The lessons became more granular in individual sessions: How contextual awareness in the workplace can help deliver relevant information to employees. Individual storytelling as a pathway to organizational narrative. The importance of the url for a successful search in SharePoint.

How Documize and ThreadKM Approach Knowledge Management

It's a good time to be in knowledge management. With the push to consumerization, new tools are released on a regular basis which simplify and help solve business problems, without negating the value of previous technological investments. Let's take a look at a couple newer releases that might fit nicely into your KM tool box.

Law firms and internal law departments have a well understood definition of the term "Knowledge Management." ThreadKM is a new legal focused KM tool that was launched earlier this month.

We've previously discussed the many intranet use cases that remain for simple web publishing of text based information. Good information sharing is the basis of a knowledge management strategy. Documize is a very different tool from ThreadKM, blending lightweight, templates-based structured authoring with a wiki based approach. Documize is in late beta and will be released soon.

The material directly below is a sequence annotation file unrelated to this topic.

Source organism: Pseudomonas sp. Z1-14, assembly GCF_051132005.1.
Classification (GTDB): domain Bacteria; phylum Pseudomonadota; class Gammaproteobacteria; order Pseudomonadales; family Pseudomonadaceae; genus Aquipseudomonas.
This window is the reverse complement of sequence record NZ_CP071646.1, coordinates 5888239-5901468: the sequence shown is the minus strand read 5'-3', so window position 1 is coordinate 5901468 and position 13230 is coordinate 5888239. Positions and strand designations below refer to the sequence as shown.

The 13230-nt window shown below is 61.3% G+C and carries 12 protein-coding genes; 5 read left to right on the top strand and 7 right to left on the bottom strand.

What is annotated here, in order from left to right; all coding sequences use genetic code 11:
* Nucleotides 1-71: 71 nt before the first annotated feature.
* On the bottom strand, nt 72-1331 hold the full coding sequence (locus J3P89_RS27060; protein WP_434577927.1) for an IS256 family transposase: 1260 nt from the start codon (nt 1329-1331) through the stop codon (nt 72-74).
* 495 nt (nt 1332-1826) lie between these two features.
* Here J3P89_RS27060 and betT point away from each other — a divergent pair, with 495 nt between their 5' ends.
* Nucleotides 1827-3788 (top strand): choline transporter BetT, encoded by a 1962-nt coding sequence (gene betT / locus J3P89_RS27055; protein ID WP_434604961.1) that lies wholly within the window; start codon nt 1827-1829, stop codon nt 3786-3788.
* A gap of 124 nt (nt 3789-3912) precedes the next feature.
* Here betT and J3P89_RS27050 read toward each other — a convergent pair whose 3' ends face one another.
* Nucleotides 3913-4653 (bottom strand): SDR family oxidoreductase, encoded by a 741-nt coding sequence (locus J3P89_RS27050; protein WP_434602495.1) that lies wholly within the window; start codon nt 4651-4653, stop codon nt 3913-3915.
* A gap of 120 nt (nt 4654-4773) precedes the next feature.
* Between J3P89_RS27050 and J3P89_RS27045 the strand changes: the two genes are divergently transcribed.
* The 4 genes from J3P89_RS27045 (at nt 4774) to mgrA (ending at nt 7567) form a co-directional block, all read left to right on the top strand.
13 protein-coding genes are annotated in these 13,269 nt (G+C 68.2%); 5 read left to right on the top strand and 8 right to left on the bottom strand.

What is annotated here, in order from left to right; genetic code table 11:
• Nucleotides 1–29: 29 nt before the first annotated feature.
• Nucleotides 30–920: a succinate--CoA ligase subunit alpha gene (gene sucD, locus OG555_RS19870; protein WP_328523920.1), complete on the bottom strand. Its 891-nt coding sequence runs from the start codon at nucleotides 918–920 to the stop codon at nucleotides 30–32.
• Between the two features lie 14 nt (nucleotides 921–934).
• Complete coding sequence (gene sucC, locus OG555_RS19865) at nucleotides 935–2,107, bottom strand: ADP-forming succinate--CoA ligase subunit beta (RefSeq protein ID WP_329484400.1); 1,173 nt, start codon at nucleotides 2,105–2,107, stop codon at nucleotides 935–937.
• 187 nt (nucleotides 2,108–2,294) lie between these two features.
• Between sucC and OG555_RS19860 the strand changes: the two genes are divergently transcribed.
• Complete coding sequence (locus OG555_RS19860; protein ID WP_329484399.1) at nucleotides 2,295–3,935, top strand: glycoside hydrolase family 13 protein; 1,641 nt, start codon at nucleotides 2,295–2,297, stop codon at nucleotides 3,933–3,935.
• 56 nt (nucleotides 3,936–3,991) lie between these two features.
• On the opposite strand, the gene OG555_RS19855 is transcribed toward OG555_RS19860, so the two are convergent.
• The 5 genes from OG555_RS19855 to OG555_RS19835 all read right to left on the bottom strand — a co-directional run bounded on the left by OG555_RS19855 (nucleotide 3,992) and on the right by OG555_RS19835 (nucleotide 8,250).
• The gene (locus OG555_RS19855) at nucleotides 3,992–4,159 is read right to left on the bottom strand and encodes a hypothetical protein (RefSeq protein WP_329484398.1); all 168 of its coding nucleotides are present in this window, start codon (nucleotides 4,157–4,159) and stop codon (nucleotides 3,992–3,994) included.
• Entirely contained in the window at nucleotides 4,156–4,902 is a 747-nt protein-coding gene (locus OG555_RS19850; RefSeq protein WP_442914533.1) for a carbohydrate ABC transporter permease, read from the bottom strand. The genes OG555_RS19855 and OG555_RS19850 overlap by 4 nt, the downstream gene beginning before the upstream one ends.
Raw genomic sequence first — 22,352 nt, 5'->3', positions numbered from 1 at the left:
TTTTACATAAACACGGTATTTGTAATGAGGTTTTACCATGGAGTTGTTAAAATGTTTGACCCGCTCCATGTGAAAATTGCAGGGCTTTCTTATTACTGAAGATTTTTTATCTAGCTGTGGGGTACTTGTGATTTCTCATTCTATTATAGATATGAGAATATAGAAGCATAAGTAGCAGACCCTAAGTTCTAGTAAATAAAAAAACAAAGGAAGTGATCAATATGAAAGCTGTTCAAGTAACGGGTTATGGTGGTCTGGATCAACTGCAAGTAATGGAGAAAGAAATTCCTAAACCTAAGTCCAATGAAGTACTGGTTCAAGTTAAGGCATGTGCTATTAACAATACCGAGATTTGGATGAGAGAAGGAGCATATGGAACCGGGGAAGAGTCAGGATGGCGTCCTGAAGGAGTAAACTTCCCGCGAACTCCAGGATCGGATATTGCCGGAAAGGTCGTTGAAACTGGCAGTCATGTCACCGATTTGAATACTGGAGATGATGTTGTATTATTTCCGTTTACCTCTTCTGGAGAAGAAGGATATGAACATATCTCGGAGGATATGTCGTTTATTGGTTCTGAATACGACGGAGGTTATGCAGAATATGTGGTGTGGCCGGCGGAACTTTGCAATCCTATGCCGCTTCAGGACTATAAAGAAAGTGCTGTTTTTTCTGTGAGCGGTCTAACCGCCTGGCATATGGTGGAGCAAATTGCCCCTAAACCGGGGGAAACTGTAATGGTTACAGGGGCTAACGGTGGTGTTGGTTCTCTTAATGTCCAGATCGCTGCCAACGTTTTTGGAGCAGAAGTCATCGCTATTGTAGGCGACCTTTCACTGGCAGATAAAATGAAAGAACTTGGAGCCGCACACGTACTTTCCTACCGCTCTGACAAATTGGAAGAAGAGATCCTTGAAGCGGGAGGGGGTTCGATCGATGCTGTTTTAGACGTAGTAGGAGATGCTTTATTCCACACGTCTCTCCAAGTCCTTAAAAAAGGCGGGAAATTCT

Intranet Search: Where Documents Go to Die or KM Enabler?

2014-23-September-Lost-and-Found.jpgOrganizations look at search, its use, management and funding in different ways. My colleague who runs our organization's corporate intranet noted that although he isn't the business owner of “enterprise search” for the organization, employees go to the intranet, see a search box and assume that the intranet team is responsible for search.

Social Signals, Social Noise and Knowledge Management

2014-10-July-Train-Signal-Noise.jpgSocial information is very different from traditional documentation. We've grown accustomed over the past few years to referring to documents as “unstructured data.” But even PowerPoint is neat and orderly compared with the wild frontier of enterprise social.

Hashtags, "likes" and abbreviations are all part of users conveying information. Almost all organizations with enterprise social deployments turn to it after traditional documentation, but in many cases, social knowledge management is an afterthought -- if it's performed at all.  Yet information theory shows us that enterprise social is much more likely to contain meaningful enterprise knowledge than traditional documentation. 

How should we approach knowledge governance in social streams?

Social Ideation Finds Ideas Worth Pursuing